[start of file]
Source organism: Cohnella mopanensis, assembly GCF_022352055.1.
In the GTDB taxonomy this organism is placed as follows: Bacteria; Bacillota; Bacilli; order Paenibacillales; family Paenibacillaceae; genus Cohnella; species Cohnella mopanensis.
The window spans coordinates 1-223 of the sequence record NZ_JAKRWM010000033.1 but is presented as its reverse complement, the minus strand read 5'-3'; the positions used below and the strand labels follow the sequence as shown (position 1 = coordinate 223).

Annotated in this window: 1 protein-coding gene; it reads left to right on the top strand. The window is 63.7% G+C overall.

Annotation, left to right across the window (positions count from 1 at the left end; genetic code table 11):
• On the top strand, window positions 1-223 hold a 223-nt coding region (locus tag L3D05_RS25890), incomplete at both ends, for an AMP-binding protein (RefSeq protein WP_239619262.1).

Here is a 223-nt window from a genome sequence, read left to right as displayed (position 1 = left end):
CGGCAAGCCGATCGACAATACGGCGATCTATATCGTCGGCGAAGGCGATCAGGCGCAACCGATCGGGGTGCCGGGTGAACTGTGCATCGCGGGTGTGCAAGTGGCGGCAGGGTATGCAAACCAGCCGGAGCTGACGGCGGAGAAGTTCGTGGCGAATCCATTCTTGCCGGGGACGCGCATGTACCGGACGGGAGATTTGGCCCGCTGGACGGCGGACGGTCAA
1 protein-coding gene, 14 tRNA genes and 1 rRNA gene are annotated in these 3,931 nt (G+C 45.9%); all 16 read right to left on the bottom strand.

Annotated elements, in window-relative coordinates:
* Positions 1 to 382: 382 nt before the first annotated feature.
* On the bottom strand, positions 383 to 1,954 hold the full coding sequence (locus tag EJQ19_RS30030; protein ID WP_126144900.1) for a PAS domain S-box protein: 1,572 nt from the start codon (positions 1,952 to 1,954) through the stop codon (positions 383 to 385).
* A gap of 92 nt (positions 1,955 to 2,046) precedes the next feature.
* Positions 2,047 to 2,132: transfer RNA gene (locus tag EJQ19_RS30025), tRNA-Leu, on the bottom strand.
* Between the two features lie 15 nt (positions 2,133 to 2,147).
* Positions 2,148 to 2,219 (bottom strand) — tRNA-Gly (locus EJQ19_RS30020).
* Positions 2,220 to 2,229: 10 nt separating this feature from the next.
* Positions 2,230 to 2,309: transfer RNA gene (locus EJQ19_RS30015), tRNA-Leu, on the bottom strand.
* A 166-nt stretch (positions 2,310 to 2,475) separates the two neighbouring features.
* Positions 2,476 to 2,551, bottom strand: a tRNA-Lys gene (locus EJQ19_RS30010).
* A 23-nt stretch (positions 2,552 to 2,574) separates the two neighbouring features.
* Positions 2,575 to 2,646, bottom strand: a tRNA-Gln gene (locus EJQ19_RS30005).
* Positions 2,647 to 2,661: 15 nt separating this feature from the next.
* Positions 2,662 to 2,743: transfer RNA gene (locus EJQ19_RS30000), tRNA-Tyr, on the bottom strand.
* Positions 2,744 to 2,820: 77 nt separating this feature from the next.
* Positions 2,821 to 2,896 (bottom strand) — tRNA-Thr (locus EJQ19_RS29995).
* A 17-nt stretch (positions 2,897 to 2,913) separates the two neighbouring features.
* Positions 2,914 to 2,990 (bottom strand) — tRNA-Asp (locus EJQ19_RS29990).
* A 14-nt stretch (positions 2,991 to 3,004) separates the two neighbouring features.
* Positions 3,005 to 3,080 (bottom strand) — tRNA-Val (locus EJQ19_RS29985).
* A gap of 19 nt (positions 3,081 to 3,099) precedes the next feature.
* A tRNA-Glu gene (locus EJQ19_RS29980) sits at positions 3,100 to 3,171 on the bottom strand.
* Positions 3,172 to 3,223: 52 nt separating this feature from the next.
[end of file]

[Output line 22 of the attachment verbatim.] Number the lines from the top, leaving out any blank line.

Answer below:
* Positions 2,575 to 2,646, bottom strand: a tRNA-Gln gene (locus EJQ19_RS30005).